NADSP Statement on Vaccine Hesitancy and FAQ
Please note this post has been updated with additional information and resources as of December 2, 2021.
Since the onset of the COVID-19 pandemic in March 2020, direct support professionals (DSPs) from across the country have played a critical role in helping people with disabilities remain healthy, safe and informed about the virus. To assist DSPs in their work, the National Alliance for Direct Support Professionals (NADSP) has provided a variety of toolkits, resources and webinars with healthcare experts to share timely, trusted and well-researched information. In this vein, we remain committed to inform the direct support workforce and the disability community about the safety and efficacy of available vaccines.
DSPs who support people in their communities are often called upon to make independent judgments on a frequent basis that involve both practical and ethical reasoning. We understand there is continued hesitation among some DSPs about taking the COVID-19 vaccine, and we hope the recent full FDA approval of one of the main vaccines on the market helps calm these fears.
As NADSP’s Code of Ethics outlines, a DSP must commit to promoting the emotional, physical, and personal well-being of the people they support. DSPs must encourage personal growth and recognize the autonomy of individuals with disabilities receiving support while also being proactive and vigilant in protecting public health. To maintain the promise of partnership and respect that must exist in a supportive relationship, a strong ethical foundation is critical to help DSPs navigate through the maze of influences that bombard them around COVID-19 and available vaccines.
We understand that being vaccinated is a major health-related decision and requires research, information and examination. Furthermore, DSPs are entrusted to support people with disabilities in making their own informed decisions based on the associated risks and responsibilities that are tied to those decisions.
The following ideals and practices of informed decision-making will be useful to all who remain hesitant to vaccination.
- Make every effort to understand the health issues and current situation regarding COVID-19 and the available vaccines.
- Gather all the pertinent information about COVID-19 and available vaccines from credible sources to help with your decision. Always consult with your healthcare professional if you need more information.
- Explore the options and consider the outcomes of getting or not getting a vaccine.
- Act and make a decision based on factual information and science.
- Monitor and evaluate your decision.
The COVID-19 pandemic has impacted essentially every country across the globe, and all nations continue to fight the spread of this virus. Scientific evidence has clearly shown that the various COVID-19 vaccines, coupled with ongoing masking, handwashing, and social distancing practices offer significant protection from the virus and represents an opportunity to finally alter the course of this pandemic. The United States is fortunate to be a nation with widespread access to these important vaccines.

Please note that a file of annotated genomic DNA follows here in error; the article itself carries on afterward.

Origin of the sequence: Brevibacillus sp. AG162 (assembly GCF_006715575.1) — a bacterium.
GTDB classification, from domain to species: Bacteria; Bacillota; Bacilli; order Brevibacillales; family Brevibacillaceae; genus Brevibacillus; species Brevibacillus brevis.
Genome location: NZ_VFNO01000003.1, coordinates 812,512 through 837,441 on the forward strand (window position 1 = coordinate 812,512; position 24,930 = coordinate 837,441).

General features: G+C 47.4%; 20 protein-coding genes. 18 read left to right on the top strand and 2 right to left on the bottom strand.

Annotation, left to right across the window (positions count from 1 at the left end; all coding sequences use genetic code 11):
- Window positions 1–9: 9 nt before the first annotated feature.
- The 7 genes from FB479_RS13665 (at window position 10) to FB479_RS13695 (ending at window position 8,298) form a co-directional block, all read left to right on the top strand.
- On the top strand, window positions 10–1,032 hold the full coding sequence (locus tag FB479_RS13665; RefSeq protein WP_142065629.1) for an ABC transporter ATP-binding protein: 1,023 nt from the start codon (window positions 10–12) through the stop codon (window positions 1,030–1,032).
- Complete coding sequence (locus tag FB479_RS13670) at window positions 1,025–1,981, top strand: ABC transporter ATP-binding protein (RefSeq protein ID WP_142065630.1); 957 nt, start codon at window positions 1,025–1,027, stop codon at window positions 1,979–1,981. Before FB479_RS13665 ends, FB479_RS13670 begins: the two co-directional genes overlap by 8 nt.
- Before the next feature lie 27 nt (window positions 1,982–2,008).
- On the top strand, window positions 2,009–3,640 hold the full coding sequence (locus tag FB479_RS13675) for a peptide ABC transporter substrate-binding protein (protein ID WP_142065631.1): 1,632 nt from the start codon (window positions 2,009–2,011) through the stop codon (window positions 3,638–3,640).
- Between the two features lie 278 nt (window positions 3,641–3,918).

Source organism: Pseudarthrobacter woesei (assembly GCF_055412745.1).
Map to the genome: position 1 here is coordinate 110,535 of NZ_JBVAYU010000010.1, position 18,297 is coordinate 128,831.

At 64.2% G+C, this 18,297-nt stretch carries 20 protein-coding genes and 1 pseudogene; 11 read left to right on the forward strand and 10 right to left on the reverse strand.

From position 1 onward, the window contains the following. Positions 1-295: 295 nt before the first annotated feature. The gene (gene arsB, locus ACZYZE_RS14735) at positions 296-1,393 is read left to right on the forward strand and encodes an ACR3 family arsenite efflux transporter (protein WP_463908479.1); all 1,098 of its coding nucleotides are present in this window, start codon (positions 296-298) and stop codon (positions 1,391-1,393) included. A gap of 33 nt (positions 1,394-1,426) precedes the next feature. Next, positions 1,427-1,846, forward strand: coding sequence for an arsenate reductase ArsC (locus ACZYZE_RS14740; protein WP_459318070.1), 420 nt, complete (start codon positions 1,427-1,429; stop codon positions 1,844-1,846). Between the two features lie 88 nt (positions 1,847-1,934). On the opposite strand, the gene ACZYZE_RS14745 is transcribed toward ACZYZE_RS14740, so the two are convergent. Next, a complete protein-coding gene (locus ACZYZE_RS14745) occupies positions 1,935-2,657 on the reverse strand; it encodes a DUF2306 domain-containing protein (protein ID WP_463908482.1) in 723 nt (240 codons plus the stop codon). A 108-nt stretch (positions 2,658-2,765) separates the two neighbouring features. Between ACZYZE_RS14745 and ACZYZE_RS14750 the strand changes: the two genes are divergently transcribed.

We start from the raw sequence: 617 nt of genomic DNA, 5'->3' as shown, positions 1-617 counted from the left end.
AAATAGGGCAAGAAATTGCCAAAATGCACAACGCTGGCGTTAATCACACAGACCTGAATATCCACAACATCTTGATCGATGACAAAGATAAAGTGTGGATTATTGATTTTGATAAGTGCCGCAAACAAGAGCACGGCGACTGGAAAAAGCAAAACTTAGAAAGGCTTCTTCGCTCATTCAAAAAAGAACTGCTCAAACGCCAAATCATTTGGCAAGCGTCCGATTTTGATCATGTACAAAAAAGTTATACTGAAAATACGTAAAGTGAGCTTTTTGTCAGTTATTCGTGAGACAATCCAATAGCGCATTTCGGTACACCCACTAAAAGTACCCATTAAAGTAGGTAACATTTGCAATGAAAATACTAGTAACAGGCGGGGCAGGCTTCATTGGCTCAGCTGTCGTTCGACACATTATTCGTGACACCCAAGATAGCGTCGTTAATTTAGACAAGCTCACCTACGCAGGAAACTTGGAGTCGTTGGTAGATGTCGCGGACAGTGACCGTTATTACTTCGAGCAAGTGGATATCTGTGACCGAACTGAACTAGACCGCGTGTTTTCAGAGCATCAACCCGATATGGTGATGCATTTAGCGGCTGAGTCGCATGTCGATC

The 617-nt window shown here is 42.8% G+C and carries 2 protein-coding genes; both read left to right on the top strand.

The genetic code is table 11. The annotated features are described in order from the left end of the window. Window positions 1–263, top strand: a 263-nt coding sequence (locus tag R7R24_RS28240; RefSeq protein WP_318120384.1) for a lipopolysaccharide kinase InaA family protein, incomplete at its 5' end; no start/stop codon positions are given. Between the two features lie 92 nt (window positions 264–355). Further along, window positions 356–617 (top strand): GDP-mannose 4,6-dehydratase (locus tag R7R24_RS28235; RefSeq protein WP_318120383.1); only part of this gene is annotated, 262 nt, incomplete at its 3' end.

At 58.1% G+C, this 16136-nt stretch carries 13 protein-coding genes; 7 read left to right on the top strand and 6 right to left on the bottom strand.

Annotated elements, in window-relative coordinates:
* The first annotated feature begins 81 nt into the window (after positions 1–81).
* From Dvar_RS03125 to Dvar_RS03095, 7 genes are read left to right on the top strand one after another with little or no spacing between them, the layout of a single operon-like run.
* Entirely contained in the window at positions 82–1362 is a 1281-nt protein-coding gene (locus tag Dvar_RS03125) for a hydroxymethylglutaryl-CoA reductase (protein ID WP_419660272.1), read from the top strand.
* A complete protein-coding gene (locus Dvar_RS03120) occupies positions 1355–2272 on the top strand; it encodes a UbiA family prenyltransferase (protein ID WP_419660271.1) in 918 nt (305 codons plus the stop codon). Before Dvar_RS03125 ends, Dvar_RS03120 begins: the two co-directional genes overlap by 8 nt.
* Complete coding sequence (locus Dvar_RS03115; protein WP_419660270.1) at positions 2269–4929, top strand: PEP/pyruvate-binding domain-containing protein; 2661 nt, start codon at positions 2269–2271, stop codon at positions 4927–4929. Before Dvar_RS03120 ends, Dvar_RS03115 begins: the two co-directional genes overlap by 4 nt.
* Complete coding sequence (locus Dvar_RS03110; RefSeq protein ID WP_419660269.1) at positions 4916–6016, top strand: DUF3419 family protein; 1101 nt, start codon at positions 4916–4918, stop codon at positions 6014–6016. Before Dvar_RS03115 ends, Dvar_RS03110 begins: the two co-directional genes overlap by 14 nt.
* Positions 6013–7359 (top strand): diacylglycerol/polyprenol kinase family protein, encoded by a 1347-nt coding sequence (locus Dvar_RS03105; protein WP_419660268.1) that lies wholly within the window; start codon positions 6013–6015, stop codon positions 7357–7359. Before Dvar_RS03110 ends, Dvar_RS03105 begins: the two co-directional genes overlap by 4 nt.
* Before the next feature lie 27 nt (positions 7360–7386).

NADSP has compiled the following list of common questions and answers to assist DSPs in continuing to make informed decisions about their own health practices pertaining to COVID-19 prevention and in supporting people with disabilities during this time of uncertainty. This resource will be updated as frequently as is needed to get timely, accurate information into the hands of DSPs. You are more than essential workers in this fight – you are the backbone of the disability service sector and the catalysts for helping individuals with disabilities live fully inclusive lives in their communities.
Download This Statement
If you would like to access a printable version of the NADSP Statement on Vaccine Hesitancy and accompanying FAQ, you can download the PDF file of this statement/FAQ through the button below. Please note this document has been updated as of February 10, 2022.
DSP COVID-19 Vaccine Frequently Asked Questions (FAQs)
This list of frequently asked questions (FAQs) will answer common questions with valid information to help direct support professionals (DSPs) and individuals with disabilities make informed decisions about COVID-19 vaccination and prevention. You can either browse through the entire listing of FAQs, or click on the categories below to find information specific to each topic area.
There are several ways to find a vaccination site.
- You can visit Vaccines.gov to find vaccination providers near you.
- You can text your ZIP code to 438829 or call 1-800-232-0233 to find vaccine locations near you in the United States.
- You can contact your local pharmacy to see if vaccination appointments are available. The Federal Retail Pharmacy Program website lists the pharmacies that are administering vaccines.
- You can also contact your state health department to find additional vaccination locations in the area.
No. Vaccine providers cannot charge you and you do not need health insurance to get a vaccine.
No. If the site asks for a form of ID, ask what may be acceptable.
You do not have to provide a Social Security Number to be vaccinated.
Yes. Everyone in the United States is eligible for vaccination against COVID-19.
Vaccine providers will not document your immigration status or report you to authorities.
You may have some temporary side effects. They could include: Headache, soreness in the arm where you received the vaccine, tiredness, and nausea.
Many vaccines become less effective over time, and studies have confirmed this is the case with COVID-19 vaccines as well. At present, a booster is recommended after six months for adults who received the Pfizer or Moderna vaccines. A booster is recommended after two months for all adults who received the Johnson and Johnson vaccine.
Yes. Your employer may require vaccination. Exemptions may be allowed in some cases, depending on your employer’s policies and the specific regulations governing your employer.